AFRICANGLOBE – A new round of violence between the South Sudan’s democratically elected government and foreign backed rebels has cast renewed fears peace talks have become irreparably derailed.
Fresh fighting between the South Sudanese military and rebels erupted on Friday. The Paris based Sudan Tribune described the fighting as “heavy,” but there are conflicting reports as to which side started the clashes.
Both the rebels and government have accused each other of violating a tenuous ceasefire agreement.
The fighting comes a week after stuttering peace talks were suspended. On October 4 Africa’s eight nation Intergovernmental Authority on Development (IGAD) said it would suspend negotiations to speak separately with the government and rebels.
IGAD has been mediating the nine month old talks, though there haven’t been any breakthroughs for months.
South Sudan has been mired in violence since former vice president turned rebel leader Riek Machar took up arms against President Salva Kiir’s government in December.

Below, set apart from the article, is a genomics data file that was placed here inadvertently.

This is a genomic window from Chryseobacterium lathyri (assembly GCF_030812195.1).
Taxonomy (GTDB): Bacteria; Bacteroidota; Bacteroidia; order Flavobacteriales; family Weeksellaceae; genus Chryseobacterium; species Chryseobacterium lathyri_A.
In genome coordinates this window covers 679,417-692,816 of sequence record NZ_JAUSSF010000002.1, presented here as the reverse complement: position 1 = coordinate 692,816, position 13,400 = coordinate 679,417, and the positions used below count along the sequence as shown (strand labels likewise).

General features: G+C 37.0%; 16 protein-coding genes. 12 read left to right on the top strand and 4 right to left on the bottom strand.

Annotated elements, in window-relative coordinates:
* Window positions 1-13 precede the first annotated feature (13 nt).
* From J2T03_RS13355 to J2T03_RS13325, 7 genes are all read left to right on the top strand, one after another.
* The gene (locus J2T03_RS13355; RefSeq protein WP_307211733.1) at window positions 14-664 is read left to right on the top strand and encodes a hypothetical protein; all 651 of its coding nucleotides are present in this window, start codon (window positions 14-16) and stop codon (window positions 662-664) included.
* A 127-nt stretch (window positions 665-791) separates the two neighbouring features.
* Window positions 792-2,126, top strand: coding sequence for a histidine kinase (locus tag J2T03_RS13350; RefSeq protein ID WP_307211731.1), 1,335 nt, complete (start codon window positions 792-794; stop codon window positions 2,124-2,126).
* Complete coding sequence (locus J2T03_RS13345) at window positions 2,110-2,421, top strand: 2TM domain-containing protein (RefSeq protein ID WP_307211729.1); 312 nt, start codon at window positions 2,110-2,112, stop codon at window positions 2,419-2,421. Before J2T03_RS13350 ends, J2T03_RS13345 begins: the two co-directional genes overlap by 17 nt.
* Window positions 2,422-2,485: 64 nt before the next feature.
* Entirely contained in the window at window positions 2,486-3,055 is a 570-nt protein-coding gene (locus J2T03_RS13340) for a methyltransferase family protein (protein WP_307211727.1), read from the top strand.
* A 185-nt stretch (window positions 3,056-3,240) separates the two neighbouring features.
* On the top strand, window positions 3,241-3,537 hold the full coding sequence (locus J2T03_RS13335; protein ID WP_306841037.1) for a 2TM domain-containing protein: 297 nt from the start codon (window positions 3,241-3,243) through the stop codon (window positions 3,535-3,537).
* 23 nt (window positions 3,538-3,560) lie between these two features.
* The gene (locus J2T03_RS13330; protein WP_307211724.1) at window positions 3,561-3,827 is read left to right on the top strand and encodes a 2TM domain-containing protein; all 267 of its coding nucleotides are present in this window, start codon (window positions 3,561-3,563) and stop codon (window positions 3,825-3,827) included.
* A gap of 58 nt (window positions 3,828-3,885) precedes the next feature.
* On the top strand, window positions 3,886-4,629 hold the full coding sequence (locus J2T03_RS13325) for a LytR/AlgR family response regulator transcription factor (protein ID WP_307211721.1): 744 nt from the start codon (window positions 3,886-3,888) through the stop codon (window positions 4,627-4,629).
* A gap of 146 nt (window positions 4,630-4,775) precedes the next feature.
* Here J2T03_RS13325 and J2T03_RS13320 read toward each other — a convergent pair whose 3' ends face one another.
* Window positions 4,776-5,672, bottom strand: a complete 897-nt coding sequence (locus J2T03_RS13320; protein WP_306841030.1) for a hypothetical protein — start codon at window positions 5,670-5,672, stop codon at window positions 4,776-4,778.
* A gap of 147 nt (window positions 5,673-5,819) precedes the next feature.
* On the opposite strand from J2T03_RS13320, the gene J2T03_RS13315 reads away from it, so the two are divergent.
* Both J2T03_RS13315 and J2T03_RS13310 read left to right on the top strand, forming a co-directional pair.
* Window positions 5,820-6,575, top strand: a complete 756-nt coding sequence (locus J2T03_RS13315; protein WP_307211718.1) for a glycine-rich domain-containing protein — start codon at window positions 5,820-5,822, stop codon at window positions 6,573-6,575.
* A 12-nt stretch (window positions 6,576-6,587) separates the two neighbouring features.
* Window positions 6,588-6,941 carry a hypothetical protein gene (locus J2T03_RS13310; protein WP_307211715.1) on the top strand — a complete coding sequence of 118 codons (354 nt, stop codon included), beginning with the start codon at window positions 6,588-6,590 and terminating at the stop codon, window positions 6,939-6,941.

The conflict was sparked when Kiir sacked Machar – accusing him of plotting a coup. Machar denied the allegations, but now commands a 100,000 strong rebel force.
The fighting has displaced over 1 million people, and derailed the country’s economy. Even before fighting broke out, the country was struggling with high inflation, but now the agricultural sector is facing paralysis.
According to international monitors, fighting has made it difficult to plant and harvest crops, sparking what the United Nations has warned is the worst food crisis in the world today.
Over 2.5 million South Sudanese have been affected, according to the United Nations Children’s Fund.